The body 10 is subjected to a RIE (reactive ion etch) to remove all of the oxide 20, except that under the strips 22. The result of the RIE is illustrated in FIG. 2. The depth of the etching is such that a very small portion of layer 16 is also removed. The etching yields an array 24 of parallel pillars 26 which extend into the plane of the Fig. An isometric view of the result is illustrated in FIG. 2A. Prior to further processing the metal strips 22 are removed.

Oxide skirts are next grown around the base of the pillars 26. This is illustrated in FIG. 3, which shows a portion of a pillar 26. The body 10 is subjected to an oxidation in an oxidation furnace. The oxygen reacts with the SiC of the layer 18 at the base of the pillar 26 to form silicon dioxide and carbon dioxide. The result is to grow an oxide skirt 30 at the base of pillar 26 which extends into the valley between adjacent pillars.

Since SiC is consumed in the process, layer 18 effectively shrinks to the position represented by line 32 which is spaced from its original position, represented by dotted line 34. The remaining SiC then defines the source 36 of the SIT. The oxidation process also forms an oxide layer 38 on layer 16. Since the oxidation process is more rapid in the horizontal direction than the vertical direction, this oxide layer 38 is very thin and may be removed by RIE. FIG. 4 illustrates the array 24 of pillars 26 with oxide skirts 30 and with oxide layer 38 removed.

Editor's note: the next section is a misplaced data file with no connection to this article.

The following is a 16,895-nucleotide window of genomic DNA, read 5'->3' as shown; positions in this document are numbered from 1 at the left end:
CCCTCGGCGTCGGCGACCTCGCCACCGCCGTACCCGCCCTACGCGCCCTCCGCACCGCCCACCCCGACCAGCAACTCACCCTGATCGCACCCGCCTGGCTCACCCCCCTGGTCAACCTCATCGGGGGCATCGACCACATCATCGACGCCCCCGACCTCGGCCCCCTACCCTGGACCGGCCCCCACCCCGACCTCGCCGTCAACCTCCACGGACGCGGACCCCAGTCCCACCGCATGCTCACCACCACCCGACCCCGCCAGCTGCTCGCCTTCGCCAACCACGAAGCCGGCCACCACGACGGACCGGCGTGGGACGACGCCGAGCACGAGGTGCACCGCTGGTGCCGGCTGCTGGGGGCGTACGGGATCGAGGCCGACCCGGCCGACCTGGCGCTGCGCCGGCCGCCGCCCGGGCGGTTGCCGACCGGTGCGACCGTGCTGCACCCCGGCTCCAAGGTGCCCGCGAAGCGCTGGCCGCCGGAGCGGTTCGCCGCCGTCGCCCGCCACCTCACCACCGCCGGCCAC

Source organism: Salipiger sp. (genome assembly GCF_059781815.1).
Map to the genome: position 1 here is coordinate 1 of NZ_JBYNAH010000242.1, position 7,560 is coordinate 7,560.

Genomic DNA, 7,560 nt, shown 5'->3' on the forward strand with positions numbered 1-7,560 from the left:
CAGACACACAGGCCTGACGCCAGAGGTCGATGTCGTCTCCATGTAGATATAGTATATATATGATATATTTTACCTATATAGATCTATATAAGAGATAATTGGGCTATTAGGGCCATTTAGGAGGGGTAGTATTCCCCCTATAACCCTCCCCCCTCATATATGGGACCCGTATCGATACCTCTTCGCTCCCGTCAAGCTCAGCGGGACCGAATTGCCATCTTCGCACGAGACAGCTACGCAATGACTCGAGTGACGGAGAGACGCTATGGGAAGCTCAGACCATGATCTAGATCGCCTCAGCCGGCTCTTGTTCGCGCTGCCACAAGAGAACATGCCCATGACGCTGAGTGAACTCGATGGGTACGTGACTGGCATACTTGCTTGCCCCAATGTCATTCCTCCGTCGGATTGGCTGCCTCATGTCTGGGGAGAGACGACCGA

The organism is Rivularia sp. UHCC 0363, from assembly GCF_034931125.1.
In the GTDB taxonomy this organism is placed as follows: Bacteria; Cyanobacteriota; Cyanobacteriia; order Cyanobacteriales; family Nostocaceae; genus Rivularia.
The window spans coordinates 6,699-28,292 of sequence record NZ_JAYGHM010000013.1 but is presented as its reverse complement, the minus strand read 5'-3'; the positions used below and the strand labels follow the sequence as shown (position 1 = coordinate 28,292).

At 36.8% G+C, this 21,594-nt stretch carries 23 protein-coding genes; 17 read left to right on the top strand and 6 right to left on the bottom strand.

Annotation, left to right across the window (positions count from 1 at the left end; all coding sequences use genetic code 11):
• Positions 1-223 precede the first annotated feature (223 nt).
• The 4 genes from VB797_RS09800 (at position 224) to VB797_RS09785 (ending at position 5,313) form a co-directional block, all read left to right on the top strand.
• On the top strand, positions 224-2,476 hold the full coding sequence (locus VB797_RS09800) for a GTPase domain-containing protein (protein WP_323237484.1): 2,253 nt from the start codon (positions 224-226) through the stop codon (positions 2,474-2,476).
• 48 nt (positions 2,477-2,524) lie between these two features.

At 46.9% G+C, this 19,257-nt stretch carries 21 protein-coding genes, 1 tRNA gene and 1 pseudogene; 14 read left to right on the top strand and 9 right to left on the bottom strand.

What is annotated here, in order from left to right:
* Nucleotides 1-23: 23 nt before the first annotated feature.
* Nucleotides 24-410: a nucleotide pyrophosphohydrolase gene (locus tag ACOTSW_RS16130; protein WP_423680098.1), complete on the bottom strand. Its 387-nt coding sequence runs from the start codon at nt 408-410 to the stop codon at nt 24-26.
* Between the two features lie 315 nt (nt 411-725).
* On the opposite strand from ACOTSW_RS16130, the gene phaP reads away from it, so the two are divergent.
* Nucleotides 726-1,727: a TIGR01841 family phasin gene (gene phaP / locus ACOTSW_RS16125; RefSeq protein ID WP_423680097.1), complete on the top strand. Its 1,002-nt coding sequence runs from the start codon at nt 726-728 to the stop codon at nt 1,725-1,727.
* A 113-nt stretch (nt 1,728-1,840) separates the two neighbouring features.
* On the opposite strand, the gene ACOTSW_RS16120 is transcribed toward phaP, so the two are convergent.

As indicated in FIG. 5, the next step involves a masking process whereby a photoresist 40 is applied over the array 24 of pillars 26. Also formed by the masking process are a plurality of concentric rings 42, 43 and 44 of the photoresist which surround the array 24. A silicon monoxide layer 48 is then applied, as illustrated in FIG. 6, to cover the photoresist 40 which is over the array 24. In addition the silicon monoxide deposits on layer 16 as rings 49, 50, 51 and end section 52, as well as over rings 42, 43 and 44 the latter deposits being indicated by numerals 53, 54 and 55.

The photoresists 40, 42, 43 and 44 are then dissolved by a photoresist strip solvent. In the process, the dissolving photoresist also lifts off any silicon monoxide which is deposited on it thereby leaving the exposed pillars 26 and carbon monoxide concentric rings 49, 50, 51 and end section 52 on layer 16, as illustrated in FIG. 7 and in the isometric view of FIG. 7A.

The structure of FIG. 7 is then ready for gate formation by ion implantation using, for example, boron, aluminum, or a combination of the two, as illustrated in FIG. 8. Ion implantation of p+ gates 60 is accomplished without the requirement for any masking operation, thus eliminating any potential for misalignment. Skirts 30 ensure that the implanting ions are confined to the space between adjacent skirts 30. This fabrication results in an enhancement of the gate-to-source breakdown voltage as well as a reduction of the gate-to-source leakage current.